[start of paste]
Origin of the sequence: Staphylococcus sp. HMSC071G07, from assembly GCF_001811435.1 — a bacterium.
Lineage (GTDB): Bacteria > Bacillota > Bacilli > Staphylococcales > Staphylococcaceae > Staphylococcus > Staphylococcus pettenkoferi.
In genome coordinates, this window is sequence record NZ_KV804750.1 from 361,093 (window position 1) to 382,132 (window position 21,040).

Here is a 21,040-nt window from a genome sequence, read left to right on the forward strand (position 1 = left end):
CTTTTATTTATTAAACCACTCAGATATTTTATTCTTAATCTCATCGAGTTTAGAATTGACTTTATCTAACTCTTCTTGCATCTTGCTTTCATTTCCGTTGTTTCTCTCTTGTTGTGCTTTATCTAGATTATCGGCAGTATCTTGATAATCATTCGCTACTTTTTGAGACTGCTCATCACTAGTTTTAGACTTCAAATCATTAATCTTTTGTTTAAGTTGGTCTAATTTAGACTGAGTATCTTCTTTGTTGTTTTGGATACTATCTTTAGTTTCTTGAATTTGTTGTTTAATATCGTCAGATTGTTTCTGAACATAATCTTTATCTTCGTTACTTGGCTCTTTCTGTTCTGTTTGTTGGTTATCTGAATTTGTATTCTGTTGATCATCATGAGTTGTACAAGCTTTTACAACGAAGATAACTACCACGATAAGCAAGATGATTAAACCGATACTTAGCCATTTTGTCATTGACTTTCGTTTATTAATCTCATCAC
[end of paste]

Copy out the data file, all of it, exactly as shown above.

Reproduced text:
Origin of the sequence: Staphylococcus sp. HMSC071G07, from assembly GCF_001811435.1 — a bacterium.
Lineage (GTDB): Bacteria > Bacillota > Bacilli > Staphylococcales > Staphylococcaceae > Staphylococcus > Staphylococcus pettenkoferi.
In genome coordinates, this window is sequence record NZ_KV804750.1 from 361,093 (window position 1) to 382,132 (window position 21,040).

Here is a 21,040-nt window from a genome sequence, read left to right on the forward strand (position 1 = left end):
CTTTTATTTATTAAACCACTCAGATATTTTATTCTTAATCTCATCGAGTTTAGAATTGACTTTATCTAACTCTTCTTGCATCTTGCTTTCATTTCCGTTGTTTCTCTCTTGTTGTGCTTTATCTAGATTATCGGCAGTATCTTGATAATCATTCGCTACTTTTTGAGACTGCTCATCACTAGTTTTAGACTTCAAATCATTAATCTTTTGTTTAAGTTGGTCTAATTTAGACTGAGTATCTTCTTTGTTGTTTTGGATACTATCTTTAGTTTCTTGAATTTGTTGTTTAATATCGTCAGATTGTTTCTGAACATAATCTTTATCTTCGTTACTTGGCTCTTTCTGTTCTGTTTGTTGGTTATCTGAATTTGTATTCTGTTGATCATCATGAGTTGTACAAGCTTTTACAACGAAGATAACTACCACGATAAGCAAGATGATTAAACCGATACTTAGCCATTTTGTCATTGACTTTCGTTTATTAATCTCATCAC